Boca 45 has been hard at work delivering Donuts since January – crafting limited 7″ singles as coloured collector pieces. Now those tracks have been assembled into a album, complete with two new cuts.
In this instalment of our long-running feature series, the consummate selector selects his most cherished rap 45s with some thoughts on why they’re so special.
Listen to a preview here, and order the limited blue LP here – this will not be repressed and there are 200 copies only.
PHASE 2 – THE ROXY (DISC INST)
This is such a wicked 45. It’s from 1982. It’s about the club “The Roxy” which is where the early hip hop jams happened at an organised club in Manhattan rather than at block parties in the Bronx etc. It’s a primitive record but still sounds totally FRESH to my ears, it even has a cool little French rap in there.
I caught sight of The Roxy in the movie Beat Street which I watched pretty much continually in the mid-80s to be able to see the breakers / DJs etc that were going on at the time. It looked like the future had landed – such an important time.
I went on to make a track called The Roxy on my previous LP Forty Five with NYC native Emskee who kind of made a follow up to this track.
Bonus info – The back cover to this 45 is designed by graf writer Futura 2000 who went on to do a lot of the early Mo Wax covers.
BIG DADDY KANE – SET IT OFF (COLD CHILLIN’)
Over the past few years rap 7s have become a bit of a vogue thing. When I worked in a hip-hop store in Bristol in the mid-90s everybody wanted the 12’’ as it contained the different versions and sometimes even an acapella so you were getting more for your money!
I always bought 45s (especially rap 45s) because they were cheaper, that’s certainly not the case anymore! I always loved this tune anyway, it’s a total banger. Arguably Kane’s finest moment. It drops so heavy in a club (remember them people?). I wasn’t even aware of this being on a 45 until the early 00s when I was digging at Plastic Wax Records in Bristol. They were doing 4 7’’s for £1 and this was one of the bunch I bought. Probably the best 25p I’ll ever spend on any record.
CAVEMAN – I’M READY (PROFILE RECORDS)
A classic slice of UK hip-hop from 1991. Again, a real club banger. It samples Jimi Hendrix, I’m Ready – I have no idea if they ever cleared the sample – it doesn’t suggest that they did on the sleeve notes, which is funny.
It’s not like a straight loop. It’s a great bit of early programming and production. All of the Caveman stuff sounded really tight.
I think a lot of the early UK hip-hop producers had got into rave productions by this point but luckily Caveman didn’t. I’m part of the 45 Live collective and a couple of years ago at a festival down in Cornwall we booked MCN (the MC) to do a live set. When he dropped this tune the place went off. I was pogoing like a 17 year old!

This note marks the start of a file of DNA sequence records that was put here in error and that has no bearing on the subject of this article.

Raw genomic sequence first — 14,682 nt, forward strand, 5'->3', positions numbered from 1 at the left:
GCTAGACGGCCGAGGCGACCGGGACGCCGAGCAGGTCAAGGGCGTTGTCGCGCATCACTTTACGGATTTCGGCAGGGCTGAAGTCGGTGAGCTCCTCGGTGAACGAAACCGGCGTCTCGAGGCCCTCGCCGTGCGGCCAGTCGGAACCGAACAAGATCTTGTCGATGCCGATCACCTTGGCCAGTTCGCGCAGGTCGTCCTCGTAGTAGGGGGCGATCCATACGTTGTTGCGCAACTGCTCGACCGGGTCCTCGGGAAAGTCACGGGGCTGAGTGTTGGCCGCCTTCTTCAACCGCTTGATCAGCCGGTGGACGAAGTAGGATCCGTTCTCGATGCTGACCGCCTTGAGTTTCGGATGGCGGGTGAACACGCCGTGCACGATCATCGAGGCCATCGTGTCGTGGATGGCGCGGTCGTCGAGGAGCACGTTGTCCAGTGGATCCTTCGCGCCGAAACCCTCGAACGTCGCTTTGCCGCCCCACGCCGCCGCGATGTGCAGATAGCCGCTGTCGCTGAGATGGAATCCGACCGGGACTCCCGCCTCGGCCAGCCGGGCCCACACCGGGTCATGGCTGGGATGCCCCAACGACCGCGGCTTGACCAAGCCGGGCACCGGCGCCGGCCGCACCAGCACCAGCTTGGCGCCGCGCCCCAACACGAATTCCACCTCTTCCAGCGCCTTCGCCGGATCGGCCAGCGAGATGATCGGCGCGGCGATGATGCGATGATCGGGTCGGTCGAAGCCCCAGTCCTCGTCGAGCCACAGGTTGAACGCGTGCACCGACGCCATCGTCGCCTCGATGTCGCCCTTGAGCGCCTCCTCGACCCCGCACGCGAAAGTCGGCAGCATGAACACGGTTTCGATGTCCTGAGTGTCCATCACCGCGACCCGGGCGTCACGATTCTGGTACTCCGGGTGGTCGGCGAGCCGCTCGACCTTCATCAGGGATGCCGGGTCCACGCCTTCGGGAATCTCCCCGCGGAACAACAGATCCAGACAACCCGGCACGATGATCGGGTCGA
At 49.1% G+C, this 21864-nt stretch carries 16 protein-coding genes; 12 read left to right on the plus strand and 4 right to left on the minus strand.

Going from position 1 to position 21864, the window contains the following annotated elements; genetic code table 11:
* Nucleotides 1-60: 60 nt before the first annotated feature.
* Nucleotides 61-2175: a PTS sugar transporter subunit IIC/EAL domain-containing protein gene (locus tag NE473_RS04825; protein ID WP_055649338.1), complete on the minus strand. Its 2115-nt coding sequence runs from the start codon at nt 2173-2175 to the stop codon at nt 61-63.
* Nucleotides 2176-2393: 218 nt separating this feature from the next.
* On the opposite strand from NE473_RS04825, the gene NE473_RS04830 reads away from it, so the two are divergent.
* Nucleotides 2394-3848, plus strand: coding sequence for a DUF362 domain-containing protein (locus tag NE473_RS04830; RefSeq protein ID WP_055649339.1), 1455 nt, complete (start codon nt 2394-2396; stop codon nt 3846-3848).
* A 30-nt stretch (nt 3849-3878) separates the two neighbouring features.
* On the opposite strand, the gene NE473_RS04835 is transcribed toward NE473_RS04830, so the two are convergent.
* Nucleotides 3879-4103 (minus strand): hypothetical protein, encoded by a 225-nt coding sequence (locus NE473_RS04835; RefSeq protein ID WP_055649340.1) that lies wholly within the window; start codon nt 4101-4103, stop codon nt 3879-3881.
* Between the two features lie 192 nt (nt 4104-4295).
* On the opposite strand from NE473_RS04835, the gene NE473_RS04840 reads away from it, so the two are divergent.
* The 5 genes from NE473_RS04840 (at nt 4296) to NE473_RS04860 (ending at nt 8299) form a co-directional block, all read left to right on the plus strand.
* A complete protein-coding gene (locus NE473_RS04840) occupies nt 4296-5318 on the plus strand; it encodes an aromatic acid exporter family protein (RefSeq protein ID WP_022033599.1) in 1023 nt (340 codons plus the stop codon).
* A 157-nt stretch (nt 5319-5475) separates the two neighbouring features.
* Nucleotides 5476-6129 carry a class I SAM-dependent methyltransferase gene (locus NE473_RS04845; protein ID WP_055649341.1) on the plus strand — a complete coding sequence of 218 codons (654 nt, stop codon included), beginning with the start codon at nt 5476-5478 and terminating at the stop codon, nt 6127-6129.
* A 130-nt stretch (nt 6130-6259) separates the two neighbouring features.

EDAN – FUNKY VOLTRON/MAKING PLANETS (LEWIS/MICLIFE)
Double Header Donut from Edan released exclusively in Japan lifted from his 2nd LP, Beauty & The Beat. Hands down I think that Edan is one of the most talented out there doing it right now. I just really wish that he’d follow up that mentioned album from 2015.
He’s been doing other collaborations with Homeboy Sandman and Your Old Droog but there’s nothing like it when Edan lets loose solo. He does it all, the beats, the rhymes, the artwork and he’s an A1 DJ with mental records. He’s got the lot!
JAY Z & KANYE WEST – OTIS (ROC A FELLA RECORDS, 2011)
I didn’t get Jay Z for a long time. Funnily enough it was only after The Grey Album by Danger Mouse which mixed The Beatles’ White Album with lyrics from The Black Album that I started investigating Jigga Man further and appreciating his output.
Same type of thing with Kanye, completely slept on him up until recently, it was only when one of my sons introduced me to Yeezus that I started to understand his output. This single is an absolute belter. It’s hooked up and looped and produced really rough and ready, yet they are both billionaire super stars. It proves that you don’t have to shandy down your output just because you become popular. I was opening my sets with this record when I used to be allowed to play in clubs to crowds.
One day I’ll get to play it out loud again.